As aircraft are responsible for the lives of both passengers and aircrew, they are equipped with many components, ensuring that they operate optimally. Some of these parts include a set of six basic aircraft instruments that provide critical information to pilots during flight. The six primary aircraft instruments include the attitude indicator (AI), heading indicator (HI), turn coordinator, airspeed indicator, altimeter, and vertical speed indicator (VSI).
While reading the instruments is fairly straightforward, the systems that help them operate are more complex. More than that, some instruments are referred to by multiple names and acronyms, making it all the more complicated. As such, we will begin by covering the attitude indicator (AI), heading indicator (HI), and turn coordinator first, all of which are defined as gyroscopic instruments.
Attitude Indicator (AI)
The Attitude Indicator (AI), sometimes referred to as the Artificial Horizon (AH), serves as the primary attitude instrument in aircraft. Providing the pilot with critical information about the aircraft’s bank angle and pitch angle in relation to the horizon, AIs allow pilots to interpret the attitude of the aircraft and adjust accordingly. More than that, AIs provide a good indication of what the other instruments will indicate. For instance, if the AI indicates a bank angle that is beyond or below the wings’ level, the heading indicator will indicate a turn in the direction of the bank. Furthermore, the AI displays specific markings that enable the pilot to determine the pitch and bank angle with increased accuracy.
Heading Indicator (HI)
Also referred to as the Direction Indicator (DI) or Directional Gyro (DG), the HI is the primary horizontal direction indicator in aircraft. However, it suffers from drift errors and needs to be adjusted periodically with a magnetic compass. Some heading indicators consist of a heading bug feature that enables the pilot to move a colored marking to any heading on the HI for reference. It is important to note that the HI is not the same as the Horizontal Situation Indicator (HSI), which is an improved version that includes VHF Omnidirectional Range (VOR) and Instrument Landing System (ILS) indications.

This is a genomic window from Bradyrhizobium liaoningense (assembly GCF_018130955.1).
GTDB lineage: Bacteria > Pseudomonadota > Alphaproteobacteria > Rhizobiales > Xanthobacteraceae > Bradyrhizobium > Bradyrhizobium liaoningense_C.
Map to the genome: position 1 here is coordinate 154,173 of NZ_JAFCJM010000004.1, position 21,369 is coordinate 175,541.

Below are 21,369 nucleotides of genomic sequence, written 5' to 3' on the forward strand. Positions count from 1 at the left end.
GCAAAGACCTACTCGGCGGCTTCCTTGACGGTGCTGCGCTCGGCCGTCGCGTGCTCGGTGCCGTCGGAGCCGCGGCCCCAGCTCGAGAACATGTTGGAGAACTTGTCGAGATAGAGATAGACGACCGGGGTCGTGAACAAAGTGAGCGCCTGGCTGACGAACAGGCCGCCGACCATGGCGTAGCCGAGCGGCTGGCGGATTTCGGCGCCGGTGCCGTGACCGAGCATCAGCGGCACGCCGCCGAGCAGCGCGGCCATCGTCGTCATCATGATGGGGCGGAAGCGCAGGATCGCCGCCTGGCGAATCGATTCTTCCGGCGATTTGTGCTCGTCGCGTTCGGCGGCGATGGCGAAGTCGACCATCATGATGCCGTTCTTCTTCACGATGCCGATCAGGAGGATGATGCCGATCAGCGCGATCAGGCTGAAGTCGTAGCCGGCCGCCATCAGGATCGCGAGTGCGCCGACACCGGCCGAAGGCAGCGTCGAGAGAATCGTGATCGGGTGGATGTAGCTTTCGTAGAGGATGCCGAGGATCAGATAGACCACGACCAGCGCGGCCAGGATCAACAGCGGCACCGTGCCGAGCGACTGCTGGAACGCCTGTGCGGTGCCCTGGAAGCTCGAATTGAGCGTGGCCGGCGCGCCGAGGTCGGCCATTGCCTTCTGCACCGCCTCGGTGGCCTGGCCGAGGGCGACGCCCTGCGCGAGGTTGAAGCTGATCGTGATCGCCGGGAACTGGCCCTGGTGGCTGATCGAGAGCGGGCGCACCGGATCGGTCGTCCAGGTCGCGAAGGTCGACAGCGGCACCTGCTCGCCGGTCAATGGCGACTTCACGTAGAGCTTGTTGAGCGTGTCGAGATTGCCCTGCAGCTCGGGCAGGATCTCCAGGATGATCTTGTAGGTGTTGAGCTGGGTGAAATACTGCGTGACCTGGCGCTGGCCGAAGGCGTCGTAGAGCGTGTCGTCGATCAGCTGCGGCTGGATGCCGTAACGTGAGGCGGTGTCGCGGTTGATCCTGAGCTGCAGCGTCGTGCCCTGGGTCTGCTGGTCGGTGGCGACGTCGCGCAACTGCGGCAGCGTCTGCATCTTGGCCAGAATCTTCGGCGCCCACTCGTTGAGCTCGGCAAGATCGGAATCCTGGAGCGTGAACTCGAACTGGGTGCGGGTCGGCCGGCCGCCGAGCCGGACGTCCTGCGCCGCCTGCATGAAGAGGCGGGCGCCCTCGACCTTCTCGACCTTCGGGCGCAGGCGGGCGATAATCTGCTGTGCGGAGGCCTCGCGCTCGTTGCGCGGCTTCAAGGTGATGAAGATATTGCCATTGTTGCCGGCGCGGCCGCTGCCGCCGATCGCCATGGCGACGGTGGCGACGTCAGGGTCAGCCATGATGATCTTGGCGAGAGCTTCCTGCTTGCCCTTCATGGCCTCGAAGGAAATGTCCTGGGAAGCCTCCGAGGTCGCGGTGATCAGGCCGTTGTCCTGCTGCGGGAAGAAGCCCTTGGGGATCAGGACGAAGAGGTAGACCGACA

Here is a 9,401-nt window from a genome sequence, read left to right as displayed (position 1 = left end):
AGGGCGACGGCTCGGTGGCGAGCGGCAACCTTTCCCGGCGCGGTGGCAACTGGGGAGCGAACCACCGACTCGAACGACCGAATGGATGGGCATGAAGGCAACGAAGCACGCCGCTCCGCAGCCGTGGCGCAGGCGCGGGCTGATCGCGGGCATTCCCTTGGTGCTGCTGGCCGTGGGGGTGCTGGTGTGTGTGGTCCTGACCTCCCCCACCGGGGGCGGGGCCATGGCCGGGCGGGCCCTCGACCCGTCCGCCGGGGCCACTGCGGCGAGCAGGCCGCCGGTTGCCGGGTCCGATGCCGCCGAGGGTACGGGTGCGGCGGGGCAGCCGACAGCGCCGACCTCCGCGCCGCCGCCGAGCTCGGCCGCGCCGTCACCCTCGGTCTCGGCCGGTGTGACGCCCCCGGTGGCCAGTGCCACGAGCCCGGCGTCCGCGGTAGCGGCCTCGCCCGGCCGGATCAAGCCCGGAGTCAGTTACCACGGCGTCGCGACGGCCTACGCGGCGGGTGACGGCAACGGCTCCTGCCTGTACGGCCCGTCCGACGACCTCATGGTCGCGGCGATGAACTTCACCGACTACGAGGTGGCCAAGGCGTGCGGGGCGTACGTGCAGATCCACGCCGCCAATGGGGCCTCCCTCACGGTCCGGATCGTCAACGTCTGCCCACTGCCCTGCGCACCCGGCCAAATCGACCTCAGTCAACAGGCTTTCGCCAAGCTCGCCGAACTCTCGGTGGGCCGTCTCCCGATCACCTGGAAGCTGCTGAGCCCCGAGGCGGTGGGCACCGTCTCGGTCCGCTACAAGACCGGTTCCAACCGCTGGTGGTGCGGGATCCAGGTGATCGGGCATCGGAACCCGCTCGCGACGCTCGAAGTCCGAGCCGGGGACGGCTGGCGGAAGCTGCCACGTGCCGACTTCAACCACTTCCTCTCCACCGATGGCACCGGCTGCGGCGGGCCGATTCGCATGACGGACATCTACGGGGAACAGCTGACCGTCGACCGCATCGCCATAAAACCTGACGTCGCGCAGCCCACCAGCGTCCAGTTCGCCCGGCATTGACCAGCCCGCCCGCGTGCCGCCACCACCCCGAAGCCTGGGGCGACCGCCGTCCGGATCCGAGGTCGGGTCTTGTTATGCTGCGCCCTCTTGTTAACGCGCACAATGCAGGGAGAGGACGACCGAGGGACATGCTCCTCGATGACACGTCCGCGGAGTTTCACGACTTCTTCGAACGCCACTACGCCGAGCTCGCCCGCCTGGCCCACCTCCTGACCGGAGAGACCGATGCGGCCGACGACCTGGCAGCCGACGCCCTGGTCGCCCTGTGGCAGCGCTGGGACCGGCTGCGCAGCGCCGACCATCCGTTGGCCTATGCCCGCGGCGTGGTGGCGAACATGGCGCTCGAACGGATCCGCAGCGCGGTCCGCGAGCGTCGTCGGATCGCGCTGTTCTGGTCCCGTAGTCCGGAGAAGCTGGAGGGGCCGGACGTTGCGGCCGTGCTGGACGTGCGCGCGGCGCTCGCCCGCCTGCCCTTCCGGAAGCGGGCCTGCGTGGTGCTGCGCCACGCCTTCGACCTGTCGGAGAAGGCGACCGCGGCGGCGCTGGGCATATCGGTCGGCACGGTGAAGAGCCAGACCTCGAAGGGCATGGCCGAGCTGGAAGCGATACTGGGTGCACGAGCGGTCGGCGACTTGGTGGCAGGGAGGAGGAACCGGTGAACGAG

Often called the turn and bank indicator, the turn coordinator provides information about the bank angle and coordination of the aircraft. Aircraft are in coordinated flight when the rudder input prevents the aircraft from slipping or skidding during a turn or when its tailplane is aligned with its flight path. This information is displayed by a “ball” in the instrument itself. The ball is positioned in a fluid-filled tube and is free to move in any direction. Meanwhile, the bank angle information is provided by a miniature aircraft or a vertical line that moves in the direction of the bank. Moreover, the turn coordinator has four white demarcations, each of which indicate a wings-level position and the bank angle needed for a standard rate turn.
The next set of aircraft instruments belong to the pitot-static system, those of which include the airspeed indicator, altimeter, and vertical speed indicator (VSI). To begin, the airspeed indicator measures aircraft airspeed. It is the only pitot-static instrument that uses both the static ports and pitot tubes to determine dynamic pressure, which is a measure of airspeed. It consists of colored rings within a dial that indicate different speed ranges. For example, the green ring denotes a normal operating speed while a red arc marks the speed beyond the aircraft’s capabilities.
The altimeter provides information about an aircraft’s altitude above Mean Sea Level. To do so, it must be adjusted to the correct barometric pressure setting. It utilizes information from the static ports to determine static pressure. The altimeter contains aneroid capsules that expand or contract based on the present static pressure. As they contract or expand, a series of gears and linkages display altitude information. It is quite simple to read an altimeter. The altimeter has two needles that can be read in a similar fashion to a clock. The long needle indicates hundreds of feet, while the short needle indicates thousands of feet.
Vertical Speed Indicator (VSI)
Sometimes referred to as a variometer or vertical velocity indicator, the last critical instrument is the Vertical Speed Indicator (VSI). Utilizing the aircraft’s static ports, the VSI can determine the Rate of Climb (ROC) or Rate of Descent (ROD) in feet per minute (fpm). Like the altimeter, an aneroid capsule inside the VSI expands and contracts based on changes in altitude. This change in pressure is measured and displayed on the VSI as the ROC/D. Unfortunately, this instrument lags so this should be considered when making adjustments based on the VSI alone.
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